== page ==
On April 21, 2016, the Department of Health and Human Services ("HHS") Office for Civil Rights ("OCR") announced a $2.2 million settlement with a New York hospital ("Hospital") stemming from unauthorized patient filming by ABC's NY Med television show. In what OCR called an egregious disclosure of protected health information ("PHI") in violation of HIPAA, the Hospital did not obtain patient authorization for the filming and ABC's film crews had extensive access to the Hospital's facilities, which risked further impermissible disclosures of PHI. Beyond the $2.2 million monetary settlement, the Hospital must implement a comprehensive correction plan and be subject to OCR monitoring for two years.In August of 2012, the widow of a patient who died at the Hospital immediately recognized her husband as the individual being filmed during treatment as she watched an episode of NY Med. The family later filed a complaint with OCR, which investigated the matter and determined that the Hospital had improperly permitted the filming of patients without receiving HIPAA-required authorizations. While measures were taken to obscure the individual identities on NY Med, the HHS website states, "It is not sufficient for a health care provider to request or require media personnel to mask the identities of patients (using techniques such as blurring, pixelation, or voice alteration software) for whom an authorization was not obtained, because the HIPAA Privacy Rule does not allow media access to the patients' PHI, absent an authorization, in the first place."
This settlement is reminiscent of the 2013 OCR settlement with a California hospital involving the hospital's disclosure of PHI to the media in response to a patient complaint. As in this recent case, the California hospital did not have a patient authorization permitting the disclosure and was required to pay a monetary settlement and enter into a resolution agreement with HHS.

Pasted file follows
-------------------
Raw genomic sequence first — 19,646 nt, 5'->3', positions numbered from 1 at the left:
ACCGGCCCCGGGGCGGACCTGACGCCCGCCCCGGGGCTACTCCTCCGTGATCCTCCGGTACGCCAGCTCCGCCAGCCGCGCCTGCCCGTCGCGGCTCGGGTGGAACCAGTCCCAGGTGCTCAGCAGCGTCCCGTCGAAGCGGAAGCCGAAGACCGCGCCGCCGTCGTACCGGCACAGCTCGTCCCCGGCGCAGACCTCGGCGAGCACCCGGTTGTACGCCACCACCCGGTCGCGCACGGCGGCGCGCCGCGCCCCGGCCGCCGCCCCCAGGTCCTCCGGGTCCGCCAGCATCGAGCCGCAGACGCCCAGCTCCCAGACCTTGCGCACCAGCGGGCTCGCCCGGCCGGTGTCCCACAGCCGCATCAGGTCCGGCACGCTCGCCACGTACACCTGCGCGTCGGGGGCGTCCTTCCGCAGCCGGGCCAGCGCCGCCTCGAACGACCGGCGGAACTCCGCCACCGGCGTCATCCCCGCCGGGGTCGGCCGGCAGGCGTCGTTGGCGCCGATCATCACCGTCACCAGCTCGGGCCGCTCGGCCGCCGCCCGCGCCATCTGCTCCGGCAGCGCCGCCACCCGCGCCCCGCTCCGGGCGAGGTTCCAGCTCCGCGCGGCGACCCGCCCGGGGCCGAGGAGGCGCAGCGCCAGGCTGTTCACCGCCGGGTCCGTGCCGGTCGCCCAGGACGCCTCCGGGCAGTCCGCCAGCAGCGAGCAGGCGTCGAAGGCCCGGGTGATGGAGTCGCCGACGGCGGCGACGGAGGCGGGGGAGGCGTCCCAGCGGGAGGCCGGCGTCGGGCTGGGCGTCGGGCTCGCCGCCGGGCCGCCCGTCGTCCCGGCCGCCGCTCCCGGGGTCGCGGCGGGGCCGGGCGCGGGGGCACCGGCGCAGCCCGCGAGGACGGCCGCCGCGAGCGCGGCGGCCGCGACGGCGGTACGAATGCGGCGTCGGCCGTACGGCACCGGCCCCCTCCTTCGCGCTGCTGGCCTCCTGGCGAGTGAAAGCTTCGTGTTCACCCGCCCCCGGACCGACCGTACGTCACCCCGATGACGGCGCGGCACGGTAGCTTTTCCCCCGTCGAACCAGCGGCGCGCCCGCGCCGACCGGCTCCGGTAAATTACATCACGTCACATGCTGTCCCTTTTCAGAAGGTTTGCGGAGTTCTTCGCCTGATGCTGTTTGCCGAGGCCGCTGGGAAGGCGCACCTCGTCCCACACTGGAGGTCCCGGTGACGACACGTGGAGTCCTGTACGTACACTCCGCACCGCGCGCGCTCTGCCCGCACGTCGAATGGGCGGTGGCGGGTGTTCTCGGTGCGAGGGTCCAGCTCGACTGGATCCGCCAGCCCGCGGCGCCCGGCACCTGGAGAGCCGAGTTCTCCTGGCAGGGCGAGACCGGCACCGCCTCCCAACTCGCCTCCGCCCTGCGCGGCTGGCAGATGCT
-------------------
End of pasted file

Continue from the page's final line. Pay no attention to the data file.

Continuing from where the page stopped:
These OCR investigations and settlements should signal to covered entities the importance OCR is placing on the issue of patient privacy in the context of media access. Covered entities may believe discussions with or filming by the media serves a valuable purpose, such as educating the public on medical topics or as a way to effectively respond to complaints. However, even well-intentioned disclosures to the media can result in HIPAA violations if the proper authorizations are not obtained.
This is not the first enforcement action against the Hospital. In 2014, OCR settled with the Hospital and another covered entity for failing to secure the electronic PHI of 6,800 individuals that became available on the Internet.
Following this enforcement action, it is important for covered entities to understand and implement HIPAA's requirements regarding media access and patient filming. In particular, covered entities should take the following steps:
- Review and update HIPAA policies on media inquiries, disclosure of PHI and use of authorizations;
- Provide special training to workforce members who interact with media members;
- Confirm patient authorizations are in place and written agreements are signed with the media member dictating the terms and conditions of the media's access; and
- Ensure the covered entity maintains the security and integrity of its environment and PHI in the event patient filming takes place or when members of the media are on site.
More information on this enforcement action, including the resolution agreement and the OCR press release, is available here.